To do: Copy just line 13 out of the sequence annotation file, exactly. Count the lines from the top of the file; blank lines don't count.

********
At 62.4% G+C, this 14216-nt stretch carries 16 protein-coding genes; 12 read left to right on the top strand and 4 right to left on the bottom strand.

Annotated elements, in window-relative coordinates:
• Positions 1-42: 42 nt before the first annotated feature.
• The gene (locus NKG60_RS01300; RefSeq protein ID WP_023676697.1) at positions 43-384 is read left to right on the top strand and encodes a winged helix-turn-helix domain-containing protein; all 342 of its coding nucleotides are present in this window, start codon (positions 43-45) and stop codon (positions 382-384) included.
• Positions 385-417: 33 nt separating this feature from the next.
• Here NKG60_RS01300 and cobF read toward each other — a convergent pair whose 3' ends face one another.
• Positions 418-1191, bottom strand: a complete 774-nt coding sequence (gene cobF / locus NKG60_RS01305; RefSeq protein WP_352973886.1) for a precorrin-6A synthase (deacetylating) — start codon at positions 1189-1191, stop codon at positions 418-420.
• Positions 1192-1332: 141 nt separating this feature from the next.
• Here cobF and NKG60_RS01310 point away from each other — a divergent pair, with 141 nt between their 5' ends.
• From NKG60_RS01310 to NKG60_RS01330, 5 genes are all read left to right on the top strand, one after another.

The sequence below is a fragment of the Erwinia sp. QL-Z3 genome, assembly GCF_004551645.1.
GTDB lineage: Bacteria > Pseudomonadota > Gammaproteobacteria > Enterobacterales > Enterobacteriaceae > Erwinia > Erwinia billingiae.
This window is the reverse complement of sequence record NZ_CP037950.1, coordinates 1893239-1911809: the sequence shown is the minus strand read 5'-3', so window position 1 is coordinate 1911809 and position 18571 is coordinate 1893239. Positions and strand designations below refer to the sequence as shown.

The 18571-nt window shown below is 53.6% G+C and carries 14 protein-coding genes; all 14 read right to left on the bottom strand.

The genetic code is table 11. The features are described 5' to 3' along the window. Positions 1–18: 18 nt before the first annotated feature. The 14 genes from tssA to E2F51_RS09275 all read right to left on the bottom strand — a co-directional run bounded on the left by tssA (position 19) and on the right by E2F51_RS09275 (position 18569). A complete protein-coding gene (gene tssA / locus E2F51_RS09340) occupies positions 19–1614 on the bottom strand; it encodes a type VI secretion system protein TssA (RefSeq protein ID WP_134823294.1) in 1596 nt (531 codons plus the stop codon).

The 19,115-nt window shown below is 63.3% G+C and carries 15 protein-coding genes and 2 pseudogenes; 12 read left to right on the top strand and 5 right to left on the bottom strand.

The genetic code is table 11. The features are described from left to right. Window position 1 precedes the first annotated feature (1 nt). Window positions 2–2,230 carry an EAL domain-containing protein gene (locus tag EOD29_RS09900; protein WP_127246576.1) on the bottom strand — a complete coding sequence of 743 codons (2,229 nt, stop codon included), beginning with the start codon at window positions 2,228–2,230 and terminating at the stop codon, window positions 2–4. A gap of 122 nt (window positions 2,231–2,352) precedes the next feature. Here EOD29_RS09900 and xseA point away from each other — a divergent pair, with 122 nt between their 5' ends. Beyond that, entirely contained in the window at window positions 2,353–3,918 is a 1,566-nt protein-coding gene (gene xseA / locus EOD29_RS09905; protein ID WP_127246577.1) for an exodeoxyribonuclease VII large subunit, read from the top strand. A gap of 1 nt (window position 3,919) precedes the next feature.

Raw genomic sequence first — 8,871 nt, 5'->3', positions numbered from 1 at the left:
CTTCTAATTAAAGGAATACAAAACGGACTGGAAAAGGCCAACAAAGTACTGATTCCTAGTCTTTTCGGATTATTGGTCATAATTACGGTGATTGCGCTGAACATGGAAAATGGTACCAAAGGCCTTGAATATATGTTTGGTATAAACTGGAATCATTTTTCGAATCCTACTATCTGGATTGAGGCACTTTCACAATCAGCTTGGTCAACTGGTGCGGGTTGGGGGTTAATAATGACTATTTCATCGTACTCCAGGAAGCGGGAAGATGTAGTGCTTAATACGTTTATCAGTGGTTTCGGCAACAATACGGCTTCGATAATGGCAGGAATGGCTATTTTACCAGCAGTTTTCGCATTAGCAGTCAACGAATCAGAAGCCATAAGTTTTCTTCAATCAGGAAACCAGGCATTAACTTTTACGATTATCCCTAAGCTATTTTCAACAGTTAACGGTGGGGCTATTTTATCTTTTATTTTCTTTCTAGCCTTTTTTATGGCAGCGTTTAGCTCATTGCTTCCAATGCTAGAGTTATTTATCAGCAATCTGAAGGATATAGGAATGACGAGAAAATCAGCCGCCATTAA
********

This window is the reverse complement of sequence record NZ_CP037950.1, coordinates 1893239-1911809: the sequence shown is the minus strand read 5'-3', so window position 1 is coordinate 1911809 and position 18571 is coordinate 1893239. Positions and strand designations below refer to the sequence as shown.